Remember “A Season on the Brink,” the ESPN movie about Bob Knight and the 1985-86 Indiana men’s basketball team?
Besides the fact that basketball and baseball are completely different games, the title sums up the season so far for the Cincinnati Reds.
The Reds have had an awful start to the season. At 8-11, they sit in the basement of the NL Central. Their team batting average sits at .242, No. 12 in the National League. The Reds team ERA sits at 6.02, second worst in the NL.
What’s even more disconcerting is that the guys the Reds are relying on to drive the offense are struggling immensely.
Brandon Phillips is hitting .219 with just nine RBIs. Jay Bruce is batting .215 with 16 strikeouts. Drew Stubbs’s average sits at .158 with a stunning 21 punch-outs. Yikes.
The starting rotation’s numbers are just as depressing. Rookie Mike Leake has the lowest ERA of any Reds starter at a pedestrian 3.92. The other four starters, Johnny Cueto, Bronson Arroyo, Aaron Harang and Homer Bailey, have allowed a combined 70 earned runs in 88.1 innings pitched. The Redlegs’ starters have won just one game this year, dead last in the majors.
So what do the Reds do? Manager Dusty Baker has been visibly frustrated the last few games. After Saturday’s 5-0 loss to the Padres, Baker declined to meet the media after the game. Hal McCoy, who has covered the team for 38 years, told the Cincinnati Enquirer’s John Fay he couldn’t remember the last time Baker didn’t talk to reporters after a game.
Baker said Sunday that he thought it was the first time in his more than 16-year managerial career that he didn’t talk with reporters after a game.
Plain and simple, the Reds are a team on the brink. This team had legitimate hopes of being the first Reds squad to finish with a winning record since 2000. However, despite the fire and brimstone end-of-the-world talk, the Reds do have a few things going for them.
Optimistic point No. 1: The great thing about Major League Baseball is that there are 162 games to be played. Therefore, the Reds have only played a little more than 10 percent of their games.
Optimistic point No. 2: Thanks to a bevy of mediocre teams, the NL Central looks to be one of the weakest divisions in baseball. Despite their early season sufferings, the Reds are still within shouting distance of the front-running Cardinals.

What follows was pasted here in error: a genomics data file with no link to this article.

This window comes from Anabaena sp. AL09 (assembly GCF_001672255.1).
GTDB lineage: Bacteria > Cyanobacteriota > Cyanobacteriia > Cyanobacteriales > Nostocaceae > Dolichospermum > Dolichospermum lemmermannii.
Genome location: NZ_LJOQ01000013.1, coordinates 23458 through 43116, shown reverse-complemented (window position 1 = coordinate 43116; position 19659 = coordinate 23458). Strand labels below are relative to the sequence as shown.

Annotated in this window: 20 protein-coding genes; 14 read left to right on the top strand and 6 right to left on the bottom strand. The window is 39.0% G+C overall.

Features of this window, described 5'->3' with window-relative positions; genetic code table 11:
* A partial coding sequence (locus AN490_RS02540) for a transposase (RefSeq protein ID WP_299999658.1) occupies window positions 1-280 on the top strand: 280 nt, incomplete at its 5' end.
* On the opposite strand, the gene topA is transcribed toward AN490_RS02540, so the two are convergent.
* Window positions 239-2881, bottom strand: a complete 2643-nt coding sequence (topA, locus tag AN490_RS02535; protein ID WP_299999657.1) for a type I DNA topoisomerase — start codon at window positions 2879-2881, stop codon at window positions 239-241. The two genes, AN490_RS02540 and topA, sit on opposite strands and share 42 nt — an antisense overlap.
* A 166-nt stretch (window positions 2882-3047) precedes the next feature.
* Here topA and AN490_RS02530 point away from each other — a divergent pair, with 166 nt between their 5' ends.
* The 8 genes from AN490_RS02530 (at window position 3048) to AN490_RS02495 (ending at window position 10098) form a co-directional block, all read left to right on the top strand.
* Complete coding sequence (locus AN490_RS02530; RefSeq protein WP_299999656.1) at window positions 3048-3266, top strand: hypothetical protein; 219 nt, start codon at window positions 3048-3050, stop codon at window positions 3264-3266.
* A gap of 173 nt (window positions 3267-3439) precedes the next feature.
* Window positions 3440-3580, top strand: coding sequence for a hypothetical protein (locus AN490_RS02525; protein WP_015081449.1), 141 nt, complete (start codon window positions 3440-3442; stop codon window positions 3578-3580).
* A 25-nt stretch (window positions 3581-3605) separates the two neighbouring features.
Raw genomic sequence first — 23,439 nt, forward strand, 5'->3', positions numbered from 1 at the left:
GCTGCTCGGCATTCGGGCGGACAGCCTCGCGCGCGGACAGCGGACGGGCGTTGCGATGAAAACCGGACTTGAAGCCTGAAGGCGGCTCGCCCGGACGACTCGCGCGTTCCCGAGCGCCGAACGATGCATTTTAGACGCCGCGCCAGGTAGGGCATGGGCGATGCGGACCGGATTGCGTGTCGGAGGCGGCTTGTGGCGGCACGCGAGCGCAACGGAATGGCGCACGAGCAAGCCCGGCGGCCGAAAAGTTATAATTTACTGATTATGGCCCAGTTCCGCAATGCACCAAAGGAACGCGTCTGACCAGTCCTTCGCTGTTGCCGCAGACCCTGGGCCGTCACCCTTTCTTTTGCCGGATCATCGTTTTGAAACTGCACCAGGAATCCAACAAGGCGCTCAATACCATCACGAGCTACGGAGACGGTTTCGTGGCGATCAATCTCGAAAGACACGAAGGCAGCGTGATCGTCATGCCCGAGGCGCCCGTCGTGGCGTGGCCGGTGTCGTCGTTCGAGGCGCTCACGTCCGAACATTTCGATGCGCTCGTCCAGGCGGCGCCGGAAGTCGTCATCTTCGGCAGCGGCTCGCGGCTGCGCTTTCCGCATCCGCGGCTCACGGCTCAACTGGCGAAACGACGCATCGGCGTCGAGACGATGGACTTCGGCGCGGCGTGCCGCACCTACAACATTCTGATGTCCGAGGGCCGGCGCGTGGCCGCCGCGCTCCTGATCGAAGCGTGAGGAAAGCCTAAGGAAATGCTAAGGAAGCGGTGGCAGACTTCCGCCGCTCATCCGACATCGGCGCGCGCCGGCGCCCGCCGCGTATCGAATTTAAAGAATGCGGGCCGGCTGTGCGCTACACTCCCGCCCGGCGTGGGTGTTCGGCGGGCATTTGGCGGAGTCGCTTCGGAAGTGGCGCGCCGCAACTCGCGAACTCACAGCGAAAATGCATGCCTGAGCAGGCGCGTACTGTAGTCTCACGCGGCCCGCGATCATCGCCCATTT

Optimistic point No. 3: Thanks to an upheaval in their farm system, Baker and general manager Walt Jocketty have plenty of arms to call on in AAA Louisville, including Aroldis Chapman.
Optimistic point No. 4: Cueto, Arroyo, Harang and Bailey can’t possibly be this bad all season.
On second thought, point No. 4 isn’t very reassuring.
Because the Reds can’t dismiss Harang, mostly because of his poor performances the last two seasons and the minor fact that he makes $12.5 million this year, they would be well-served to move him to the bullpen if he falters in his next couple of starts.
Lineup order doesn’t usually bother me, but the Reds are a few more bad hitting performances away from needing a makeover. Stubbs, the everyday leadoff man, has been more Dave Kingman than Rickey Henderson. So contact extraordinaire Orlando Cabrera should be moved to the No. 1 spot. Also, cleanup man Brandon Phillips is clearly pressing, and No. 5 hitter Scott Rolen has been one of the team’s best RBI men, so Rolen should be inserted in the No. 4 hole.
Other than that, in the words of Bachman-Turner Overdrive, let it ride Reds fans. Baker probably isn’t throwing any chairs like the General once did, so try not to sweat it too much.
Baseball is a long season, so buckle up and go along for the roller coaster ride. Be wary of the season’s ups and downs.